Priority product status has never been declared in New Zealand. However, recent comments by Associate Minister for the Environment Eugenie Sage point to a quickly growing probability we will soon see the country’s first mandatory declaration.
End of life tyres are a good example of how mandatory stewardship is the best route to follow. The working group for end of life tyres, Tyrewise, has the backing of the industry but on the condition of tyres being declared a priority product. One reason being that they want to avoid free riders, the second being that the industry recognises some product regulation tools will be needed to support local Councils.
The face of stewardship
Another important part of the puzzle is of course what a product stewardship scheme, be it voluntary or mandatory, looks like. The waste hierarchy of avoidance, reduction, reuse, repair and only then recycle is the guiding standard which all stewardship schemes should look too.
Properly implemented product stewardship goes back to the design phase in order to increase lifespan, reusability and repairability. In a circular economy future (underpinned by product stewardship) our whole way of thinking about product ownership will shift, with a greater emphasis on paying for services rather than owning the products which provide them.
Philips’ Light as a Service is a much drawn on example of this new way of doing business. The model sees a customer pay Philips for the light it uses while Philips maintains ownership of the lighting fixtures.
This means the company has taken complete responsibility for their products, from production through to end of life treatment. As a result, Philips develops more durable and repairable fixtures and is more motivated to maximise the resources which go into them. The circular economy in action.
A place for recycling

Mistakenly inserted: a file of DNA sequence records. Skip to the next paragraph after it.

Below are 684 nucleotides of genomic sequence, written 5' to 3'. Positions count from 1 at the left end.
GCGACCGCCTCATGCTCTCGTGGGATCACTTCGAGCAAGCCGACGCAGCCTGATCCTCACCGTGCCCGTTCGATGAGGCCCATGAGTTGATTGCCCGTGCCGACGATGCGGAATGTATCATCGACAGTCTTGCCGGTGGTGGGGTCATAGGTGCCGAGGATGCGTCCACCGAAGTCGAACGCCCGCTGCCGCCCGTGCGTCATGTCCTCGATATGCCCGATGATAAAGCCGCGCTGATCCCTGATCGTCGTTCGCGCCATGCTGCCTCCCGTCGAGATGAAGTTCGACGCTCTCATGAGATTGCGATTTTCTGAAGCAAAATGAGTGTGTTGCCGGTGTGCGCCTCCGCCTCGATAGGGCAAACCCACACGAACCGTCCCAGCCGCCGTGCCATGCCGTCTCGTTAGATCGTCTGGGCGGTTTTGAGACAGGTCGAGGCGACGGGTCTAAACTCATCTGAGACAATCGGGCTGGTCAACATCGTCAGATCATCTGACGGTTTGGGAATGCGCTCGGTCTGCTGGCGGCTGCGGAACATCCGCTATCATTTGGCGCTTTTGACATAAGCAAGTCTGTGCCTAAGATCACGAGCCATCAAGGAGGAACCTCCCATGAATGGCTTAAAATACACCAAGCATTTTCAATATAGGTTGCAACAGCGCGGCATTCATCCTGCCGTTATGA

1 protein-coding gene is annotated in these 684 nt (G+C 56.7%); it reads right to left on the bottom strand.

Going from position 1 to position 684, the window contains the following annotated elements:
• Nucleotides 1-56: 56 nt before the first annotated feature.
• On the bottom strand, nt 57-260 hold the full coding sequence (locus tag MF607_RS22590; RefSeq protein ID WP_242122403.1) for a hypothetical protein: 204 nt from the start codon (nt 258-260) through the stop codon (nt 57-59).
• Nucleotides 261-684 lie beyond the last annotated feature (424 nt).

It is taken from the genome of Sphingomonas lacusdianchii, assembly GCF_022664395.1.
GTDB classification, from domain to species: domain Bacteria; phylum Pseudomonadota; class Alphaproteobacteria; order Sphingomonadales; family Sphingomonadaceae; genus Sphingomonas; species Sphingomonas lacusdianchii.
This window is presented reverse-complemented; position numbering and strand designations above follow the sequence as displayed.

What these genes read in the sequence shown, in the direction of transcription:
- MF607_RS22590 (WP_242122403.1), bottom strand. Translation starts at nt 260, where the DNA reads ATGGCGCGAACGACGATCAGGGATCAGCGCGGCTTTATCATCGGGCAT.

Recycling has long been seen by the public as the environmentally and sustainably responsible thing to do, and it certainly has its place. However, it is far from the first choice.
What we don’t want from our product stewardship schemes of the future is to simply enable more recycling. This can so easily happen as recycling is the path of least resistance because manufacturers don’t need to change their products much – if at all.
There are of course exceptions. Glass, being infinitely recyclable, is one example. The best way of dealing with the tens of thousands of tonnes of glass bottles and jars being used every year in New Zealand is to recycle them into new bottles and jars.
Another example is PET (type 1) plastic. It too can be recycled again and again as rPET. This is where product stewardship can support the development of onshore processing capacity for materials.
In the year 2050 stewardship schemes will not only divert waste from landfill and recapture resources, but genuinely do so with the waste hierarchy at their core. They will also have sparked a myriad of new business opportunities.
Mention the term product stewardship to someone in 2050, or even in 2030, and they will know exactly what you are talking about.